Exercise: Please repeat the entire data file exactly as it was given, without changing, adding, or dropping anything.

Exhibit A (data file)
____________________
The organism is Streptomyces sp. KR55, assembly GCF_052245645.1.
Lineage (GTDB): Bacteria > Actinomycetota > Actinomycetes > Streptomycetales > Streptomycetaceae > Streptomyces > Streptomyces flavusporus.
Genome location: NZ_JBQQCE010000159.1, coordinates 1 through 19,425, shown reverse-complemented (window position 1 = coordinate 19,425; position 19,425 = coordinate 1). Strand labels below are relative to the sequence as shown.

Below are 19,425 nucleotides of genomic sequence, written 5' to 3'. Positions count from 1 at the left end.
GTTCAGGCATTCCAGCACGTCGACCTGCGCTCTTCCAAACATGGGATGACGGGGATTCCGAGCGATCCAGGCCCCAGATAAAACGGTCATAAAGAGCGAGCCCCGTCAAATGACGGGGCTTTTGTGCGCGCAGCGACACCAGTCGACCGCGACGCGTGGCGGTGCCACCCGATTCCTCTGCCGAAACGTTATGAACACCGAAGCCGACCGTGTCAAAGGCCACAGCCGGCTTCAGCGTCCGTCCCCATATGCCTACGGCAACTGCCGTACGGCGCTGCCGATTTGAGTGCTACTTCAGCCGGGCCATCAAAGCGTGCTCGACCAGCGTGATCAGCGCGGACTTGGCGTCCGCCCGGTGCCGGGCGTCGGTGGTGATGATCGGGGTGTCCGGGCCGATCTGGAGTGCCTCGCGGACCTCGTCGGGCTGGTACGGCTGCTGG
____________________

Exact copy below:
The organism is Streptomyces sp. KR55, assembly GCF_052245645.1.
Lineage (GTDB): Bacteria > Actinomycetota > Actinomycetes > Streptomycetales > Streptomycetaceae > Streptomyces > Streptomyces flavusporus.
Genome location: NZ_JBQQCE010000159.1, coordinates 1 through 19,425, shown reverse-complemented (window position 1 = coordinate 19,425; position 19,425 = coordinate 1). Strand labels below are relative to the sequence as shown.

Below are 19,425 nucleotides of genomic sequence, written 5' to 3'. Positions count from 1 at the left end.
GTTCAGGCATTCCAGCACGTCGACCTGCGCTCTTCCAAACATGGGATGACGGGGATTCCGAGCGATCCAGGCCCCAGATAAAACGGTCATAAAGAGCGAGCCCCGTCAAATGACGGGGCTTTTGTGCGCGCAGCGACACCAGTCGACCGCGACGCGTGGCGGTGCCACCCGATTCCTCTGCCGAAACGTTATGAACACCGAAGCCGACCGTGTCAAAGGCCACAGCCGGCTTCAGCGTCCGTCCCCATATGCCTACGGCAACTGCCGTACGGCGCTGCCGATTTGAGTGCTACTTCAGCCGGGCCATCAAAGCGTGCTCGACCAGCGTGATCAGCGCGGACTTGGCGTCCGCCCGGTGCCGGGCGTCGGTGGTGATGATCGGGGTGTCCGGGCCGATCTGGAGTGCCTCGCGGACCTCGTCGGGCTGGTACGGCTGCTGG